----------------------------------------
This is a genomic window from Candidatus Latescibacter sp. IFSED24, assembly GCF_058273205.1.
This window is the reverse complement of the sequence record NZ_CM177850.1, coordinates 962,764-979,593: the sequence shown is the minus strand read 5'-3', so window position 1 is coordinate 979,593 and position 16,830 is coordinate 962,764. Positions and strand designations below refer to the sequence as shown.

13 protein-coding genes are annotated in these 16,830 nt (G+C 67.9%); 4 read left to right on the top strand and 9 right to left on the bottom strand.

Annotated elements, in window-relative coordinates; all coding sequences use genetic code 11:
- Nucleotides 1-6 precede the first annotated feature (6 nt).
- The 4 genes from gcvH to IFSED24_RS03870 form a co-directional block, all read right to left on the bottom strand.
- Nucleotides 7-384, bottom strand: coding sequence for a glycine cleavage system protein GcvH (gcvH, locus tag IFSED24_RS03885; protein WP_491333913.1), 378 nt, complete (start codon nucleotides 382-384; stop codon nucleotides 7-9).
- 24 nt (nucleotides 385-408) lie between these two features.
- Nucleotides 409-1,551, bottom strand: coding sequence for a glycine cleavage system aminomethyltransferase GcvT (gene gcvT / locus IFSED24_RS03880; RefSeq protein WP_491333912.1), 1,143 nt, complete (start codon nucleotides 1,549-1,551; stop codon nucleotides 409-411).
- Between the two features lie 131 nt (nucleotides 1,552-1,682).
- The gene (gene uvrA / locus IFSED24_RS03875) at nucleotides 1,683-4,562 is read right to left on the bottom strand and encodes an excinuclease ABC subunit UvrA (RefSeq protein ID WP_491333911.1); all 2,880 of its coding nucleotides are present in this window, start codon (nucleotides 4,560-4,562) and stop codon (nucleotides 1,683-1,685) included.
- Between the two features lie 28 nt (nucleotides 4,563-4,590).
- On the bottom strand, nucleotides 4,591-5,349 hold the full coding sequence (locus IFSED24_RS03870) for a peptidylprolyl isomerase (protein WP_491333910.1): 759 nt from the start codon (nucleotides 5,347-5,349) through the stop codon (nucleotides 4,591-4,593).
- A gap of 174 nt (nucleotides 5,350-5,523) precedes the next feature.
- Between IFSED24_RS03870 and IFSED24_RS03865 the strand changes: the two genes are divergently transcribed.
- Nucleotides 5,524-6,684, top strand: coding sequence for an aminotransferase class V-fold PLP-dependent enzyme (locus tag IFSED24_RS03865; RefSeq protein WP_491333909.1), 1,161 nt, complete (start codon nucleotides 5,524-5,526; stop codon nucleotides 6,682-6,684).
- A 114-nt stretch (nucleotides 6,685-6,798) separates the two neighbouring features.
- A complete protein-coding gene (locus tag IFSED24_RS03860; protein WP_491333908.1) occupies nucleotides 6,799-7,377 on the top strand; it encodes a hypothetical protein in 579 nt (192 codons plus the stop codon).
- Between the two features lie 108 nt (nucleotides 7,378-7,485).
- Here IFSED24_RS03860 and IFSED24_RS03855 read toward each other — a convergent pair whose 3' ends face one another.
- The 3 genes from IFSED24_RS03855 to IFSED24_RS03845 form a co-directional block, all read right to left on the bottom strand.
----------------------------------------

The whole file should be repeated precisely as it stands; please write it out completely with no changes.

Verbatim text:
This is a genomic window from Candidatus Latescibacter sp. IFSED24, assembly GCF_058273205.1.
This window is the reverse complement of the sequence record NZ_CM177850.1, coordinates 962,764-979,593: the sequence shown is the minus strand read 5'-3', so window position 1 is coordinate 979,593 and position 16,830 is coordinate 962,764. Positions and strand designations below refer to the sequence as shown.

13 protein-coding genes are annotated in these 16,830 nt (G+C 67.9%); 4 read left to right on the top strand and 9 right to left on the bottom strand.

Annotated elements, in window-relative coordinates; all coding sequences use genetic code 11:
- Nucleotides 1-6 precede the first annotated feature (6 nt).
- The 4 genes from gcvH to IFSED24_RS03870 form a co-directional block, all read right to left on the bottom strand.
- Nucleotides 7-384, bottom strand: coding sequence for a glycine cleavage system protein GcvH (gcvH, locus tag IFSED24_RS03885; protein WP_491333913.1), 378 nt, complete (start codon nucleotides 382-384; stop codon nucleotides 7-9).
- 24 nt (nucleotides 385-408) lie between these two features.
- Nucleotides 409-1,551, bottom strand: coding sequence for a glycine cleavage system aminomethyltransferase GcvT (gene gcvT / locus IFSED24_RS03880; RefSeq protein WP_491333912.1), 1,143 nt, complete (start codon nucleotides 1,549-1,551; stop codon nucleotides 409-411).
- Between the two features lie 131 nt (nucleotides 1,552-1,682).
- The gene (gene uvrA / locus IFSED24_RS03875) at nucleotides 1,683-4,562 is read right to left on the bottom strand and encodes an excinuclease ABC subunit UvrA (RefSeq protein ID WP_491333911.1); all 2,880 of its coding nucleotides are present in this window, start codon (nucleotides 4,560-4,562) and stop codon (nucleotides 1,683-1,685) included.
- Between the two features lie 28 nt (nucleotides 4,563-4,590).
- On the bottom strand, nucleotides 4,591-5,349 hold the full coding sequence (locus IFSED24_RS03870) for a peptidylprolyl isomerase (protein WP_491333910.1): 759 nt from the start codon (nucleotides 5,347-5,349) through the stop codon (nucleotides 4,591-4,593).
- A gap of 174 nt (nucleotides 5,350-5,523) precedes the next feature.
- Between IFSED24_RS03870 and IFSED24_RS03865 the strand changes: the two genes are divergently transcribed.
- Nucleotides 5,524-6,684, top strand: coding sequence for an aminotransferase class V-fold PLP-dependent enzyme (locus tag IFSED24_RS03865; RefSeq protein WP_491333909.1), 1,161 nt, complete (start codon nucleotides 5,524-5,526; stop codon nucleotides 6,682-6,684).
- A 114-nt stretch (nucleotides 6,685-6,798) separates the two neighbouring features.
- A complete protein-coding gene (locus tag IFSED24_RS03860; protein WP_491333908.1) occupies nucleotides 6,799-7,377 on the top strand; it encodes a hypothetical protein in 579 nt (192 codons plus the stop codon).
- Between the two features lie 108 nt (nucleotides 7,378-7,485).
- Here IFSED24_RS03860 and IFSED24_RS03855 read toward each other — a convergent pair whose 3' ends face one another.
- The 3 genes from IFSED24_RS03855 to IFSED24_RS03845 form a co-directional block, all read right to left on the bottom strand.